When I moved back to Roanoke after 12 years, the Blue Ridge Mountains moved right back into my heart. It was like we’d never been apart.
There is little I love more than my town. Just like the other loves of my life—my three stinky boys (a husband and two sons), the four beating and two still hearts of my siblings, a strong cup of coffee, and a sweaty run—Roanoke isn’t perfect and proves its imperfections every day.
I love it still. My personal, professional, social and recreational life wraps around my interest in making this town as good as possible by giving it my best.
The years I spent away were also years spent away from my own best self. Coming back to Roanoke was the first step in a slow journey of getting back to me. To the me who runs the trails in this town. Who rubs elbows with people passionate and driven enough to make a difference in this world. Who believes in the shared heartbeat of humanity.
Part of that journey included giving up alcohol for good.
So, when the biggest news out of Roanoke in years was that a brewery from Oregon chose my love as its new home—I felt a little left out.
How could I celebrate the news with my friends and neighbors? It’s a place I will likely never visit. Gear I will never wear. Beer I will never taste.
And Deschutes isn’t the only brewery to come to Roanoke or beer-related news to ripple through our community. 2016 was pretty much the year of the beer.
If you don’t know how big of a deal this is in Roanoke, then I’ll give you an example.
Tomorrow, July 15, is the second annual Deschutes Street Pub in Roanoke.
Today, in my regular Friday yoga/Pilates class, the instructor started class by asking who was going to the Street Pub. Hmmmmm…
The furor of Deschutes choosing Roanoke for its East Coast home reached absolutely astonishing heights.
For the days following the announcement in March 2016, messages of Deschutes coming to Roanoke were literally everywhere.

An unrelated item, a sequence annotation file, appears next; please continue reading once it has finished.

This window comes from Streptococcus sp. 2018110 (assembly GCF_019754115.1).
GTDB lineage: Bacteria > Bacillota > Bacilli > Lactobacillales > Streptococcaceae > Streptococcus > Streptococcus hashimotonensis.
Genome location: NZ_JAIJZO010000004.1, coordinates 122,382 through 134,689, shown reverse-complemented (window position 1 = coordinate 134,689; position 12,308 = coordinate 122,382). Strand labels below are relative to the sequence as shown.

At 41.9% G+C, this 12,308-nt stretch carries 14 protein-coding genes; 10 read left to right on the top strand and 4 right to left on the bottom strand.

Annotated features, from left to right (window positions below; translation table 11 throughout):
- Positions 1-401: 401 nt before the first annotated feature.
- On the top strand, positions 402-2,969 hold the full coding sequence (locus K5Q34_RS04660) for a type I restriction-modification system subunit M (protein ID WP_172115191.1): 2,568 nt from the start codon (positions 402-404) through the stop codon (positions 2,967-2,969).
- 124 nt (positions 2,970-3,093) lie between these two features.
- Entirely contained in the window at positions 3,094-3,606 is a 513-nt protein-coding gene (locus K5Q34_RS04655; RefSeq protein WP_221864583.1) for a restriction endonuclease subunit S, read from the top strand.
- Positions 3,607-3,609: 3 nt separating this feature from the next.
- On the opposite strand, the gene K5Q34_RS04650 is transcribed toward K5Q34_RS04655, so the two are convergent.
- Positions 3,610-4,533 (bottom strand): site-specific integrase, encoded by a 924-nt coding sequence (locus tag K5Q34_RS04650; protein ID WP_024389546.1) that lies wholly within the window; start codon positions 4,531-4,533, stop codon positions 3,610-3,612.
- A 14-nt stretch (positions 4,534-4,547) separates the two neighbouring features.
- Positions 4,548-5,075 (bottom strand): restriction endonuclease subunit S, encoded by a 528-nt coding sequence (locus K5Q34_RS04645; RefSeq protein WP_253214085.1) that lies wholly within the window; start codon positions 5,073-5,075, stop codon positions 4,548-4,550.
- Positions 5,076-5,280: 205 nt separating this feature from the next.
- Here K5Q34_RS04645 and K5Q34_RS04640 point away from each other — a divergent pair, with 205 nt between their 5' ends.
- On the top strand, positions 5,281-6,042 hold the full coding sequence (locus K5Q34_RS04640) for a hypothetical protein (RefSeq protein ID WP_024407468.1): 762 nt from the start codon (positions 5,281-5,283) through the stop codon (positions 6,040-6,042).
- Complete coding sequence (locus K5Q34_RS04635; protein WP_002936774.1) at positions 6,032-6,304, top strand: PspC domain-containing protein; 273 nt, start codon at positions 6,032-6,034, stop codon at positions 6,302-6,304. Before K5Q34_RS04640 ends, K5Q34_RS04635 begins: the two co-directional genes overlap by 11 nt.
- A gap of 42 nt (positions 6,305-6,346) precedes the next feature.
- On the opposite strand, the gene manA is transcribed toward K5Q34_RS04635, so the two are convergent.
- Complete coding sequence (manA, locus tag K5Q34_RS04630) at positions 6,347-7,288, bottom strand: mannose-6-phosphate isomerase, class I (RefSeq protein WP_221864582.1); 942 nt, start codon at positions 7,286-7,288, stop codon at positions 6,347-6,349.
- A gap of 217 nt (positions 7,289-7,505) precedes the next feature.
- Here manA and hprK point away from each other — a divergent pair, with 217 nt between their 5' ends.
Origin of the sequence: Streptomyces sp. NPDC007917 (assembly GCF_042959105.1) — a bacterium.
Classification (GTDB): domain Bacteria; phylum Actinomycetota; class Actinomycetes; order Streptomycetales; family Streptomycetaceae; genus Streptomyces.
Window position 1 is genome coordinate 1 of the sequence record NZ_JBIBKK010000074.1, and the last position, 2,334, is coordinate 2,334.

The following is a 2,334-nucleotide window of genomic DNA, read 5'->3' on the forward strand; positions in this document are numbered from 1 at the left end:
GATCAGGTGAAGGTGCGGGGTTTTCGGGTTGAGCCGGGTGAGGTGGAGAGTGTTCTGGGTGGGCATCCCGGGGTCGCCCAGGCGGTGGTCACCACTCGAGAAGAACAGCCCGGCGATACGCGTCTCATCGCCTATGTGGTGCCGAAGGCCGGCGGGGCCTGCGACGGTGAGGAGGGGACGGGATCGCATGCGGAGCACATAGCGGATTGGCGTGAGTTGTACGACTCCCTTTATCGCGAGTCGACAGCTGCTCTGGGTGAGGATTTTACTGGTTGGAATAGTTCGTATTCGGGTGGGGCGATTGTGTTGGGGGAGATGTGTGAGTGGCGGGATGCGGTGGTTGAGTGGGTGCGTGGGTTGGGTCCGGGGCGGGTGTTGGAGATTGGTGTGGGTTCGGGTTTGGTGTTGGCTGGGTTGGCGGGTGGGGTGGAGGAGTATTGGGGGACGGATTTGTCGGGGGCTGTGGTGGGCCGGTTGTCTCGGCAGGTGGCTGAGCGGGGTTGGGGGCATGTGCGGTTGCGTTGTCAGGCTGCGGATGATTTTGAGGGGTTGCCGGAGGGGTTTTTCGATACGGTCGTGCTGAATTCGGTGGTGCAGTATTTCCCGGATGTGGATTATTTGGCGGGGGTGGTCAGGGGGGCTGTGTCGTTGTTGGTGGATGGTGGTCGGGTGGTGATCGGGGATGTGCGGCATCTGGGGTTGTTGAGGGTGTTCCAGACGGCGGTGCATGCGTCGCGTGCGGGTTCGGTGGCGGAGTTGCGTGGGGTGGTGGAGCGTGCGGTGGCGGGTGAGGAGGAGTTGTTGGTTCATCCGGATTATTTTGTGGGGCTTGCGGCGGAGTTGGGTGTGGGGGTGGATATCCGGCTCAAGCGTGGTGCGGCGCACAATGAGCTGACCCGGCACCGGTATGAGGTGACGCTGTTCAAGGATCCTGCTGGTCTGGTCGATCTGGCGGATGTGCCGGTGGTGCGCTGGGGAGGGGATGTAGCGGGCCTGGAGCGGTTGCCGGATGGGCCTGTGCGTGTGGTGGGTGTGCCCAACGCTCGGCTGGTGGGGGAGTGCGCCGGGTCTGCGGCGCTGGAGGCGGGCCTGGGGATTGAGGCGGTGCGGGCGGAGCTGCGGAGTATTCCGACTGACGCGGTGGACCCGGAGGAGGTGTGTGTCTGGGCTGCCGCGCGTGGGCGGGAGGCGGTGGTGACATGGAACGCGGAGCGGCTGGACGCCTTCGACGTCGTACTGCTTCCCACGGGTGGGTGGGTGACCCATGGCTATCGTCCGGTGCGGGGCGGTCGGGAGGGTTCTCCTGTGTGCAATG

Runners, bikers, non-profit friends, parents, grandparents—everyone it seemed—was over the moon psyched to celebrate alcohol and what it means for our economy, our community, our sense of self.
And I was over here, like, nope.
Being five years sober and realizing how much more real and awake life feels, I have a difficult time encouraging an entire town to get intoxicated on the idea that our future is better for adding more beer.
But, I’m not a total downer.
The saving grace of being a sober girl in a brewery town is that at least the most popular brewery to move to Roanoke believes in giving back to its community.
Family Service doesn’t receive funds from the Street Pub, but Deschutes gave $81,000 back to Roanoke after the 2016 Street Pub.
This year our partner organization Bradley Free Clinic, which operates The Hope Initiative to intervene on behalf of addicts to help them turn over their drugs and get into treatment, is one of the organizations to benefit from the event.
I continue to be excited about Deschutes in Roanoke because I hope it encourages other companies to realize the importance of giving back to our community. I hope it attracts more companies that prioritize people and their lives and needs.
Creating jobs and bringing tourists and creating a fun community will never relieve the need for helpers. By investing in our home, by giving to those who struggle, by believing everyone deserves a chance to heal—we make hope a basic human right.
Hope, not hops.
Or, at least Hops and Hope.